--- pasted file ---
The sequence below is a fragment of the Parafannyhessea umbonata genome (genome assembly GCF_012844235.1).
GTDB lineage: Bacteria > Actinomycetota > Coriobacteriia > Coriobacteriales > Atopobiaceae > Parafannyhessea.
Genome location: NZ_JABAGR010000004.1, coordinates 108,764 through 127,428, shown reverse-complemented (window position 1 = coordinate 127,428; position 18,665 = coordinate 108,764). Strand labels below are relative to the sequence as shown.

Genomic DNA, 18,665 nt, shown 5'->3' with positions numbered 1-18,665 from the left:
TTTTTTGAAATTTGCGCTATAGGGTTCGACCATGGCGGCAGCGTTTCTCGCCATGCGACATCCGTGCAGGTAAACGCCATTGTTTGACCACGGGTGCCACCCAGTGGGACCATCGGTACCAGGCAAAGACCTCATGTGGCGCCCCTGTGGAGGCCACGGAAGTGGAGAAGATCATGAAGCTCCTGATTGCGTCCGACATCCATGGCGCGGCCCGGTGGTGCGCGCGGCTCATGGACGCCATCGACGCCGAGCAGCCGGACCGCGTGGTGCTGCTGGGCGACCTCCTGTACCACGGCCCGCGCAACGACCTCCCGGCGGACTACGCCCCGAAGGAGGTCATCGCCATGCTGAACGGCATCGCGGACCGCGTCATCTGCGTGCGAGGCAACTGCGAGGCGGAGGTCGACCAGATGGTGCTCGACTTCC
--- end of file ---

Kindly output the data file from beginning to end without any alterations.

The sequence below is a fragment of the Parafannyhessea umbonata genome (genome assembly GCF_012844235.1).
GTDB lineage: Bacteria > Actinomycetota > Coriobacteriia > Coriobacteriales > Atopobiaceae > Parafannyhessea.
Genome location: NZ_JABAGR010000004.1, coordinates 108,764 through 127,428, shown reverse-complemented (window position 1 = coordinate 127,428; position 18,665 = coordinate 108,764). Strand labels below are relative to the sequence as shown.

Genomic DNA, 18,665 nt, shown 5'->3' with positions numbered 1-18,665 from the left:
TTTTTTGAAATTTGCGCTATAGGGTTCGACCATGGCGGCAGCGTTTCTCGCCATGCGACATCCGTGCAGGTAAACGCCATTGTTTGACCACGGGTGCCACCCAGTGGGACCATCGGTACCAGGCAAAGACCTCATGTGGCGCCCCTGTGGAGGCCACGGAAGTGGAGAAGATCATGAAGCTCCTGATTGCGTCCGACATCCATGGCGCGGCCCGGTGGTGCGCGCGGCTCATGGACGCCATCGACGCCGAGCAGCCGGACCGCGTGGTGCTGCTGGGCGACCTCCTGTACCACGGCCCGCGCAACGACCTCCCGGCGGACTACGCCCCGAAGGAGGTCATCGCCATGCTGAACGGCATCGCGGACCGCGTCATCTGCGTGCGAGGCAACTGCGAGGCGGAGGTCGACCAGATGGTGCTCGACTTCC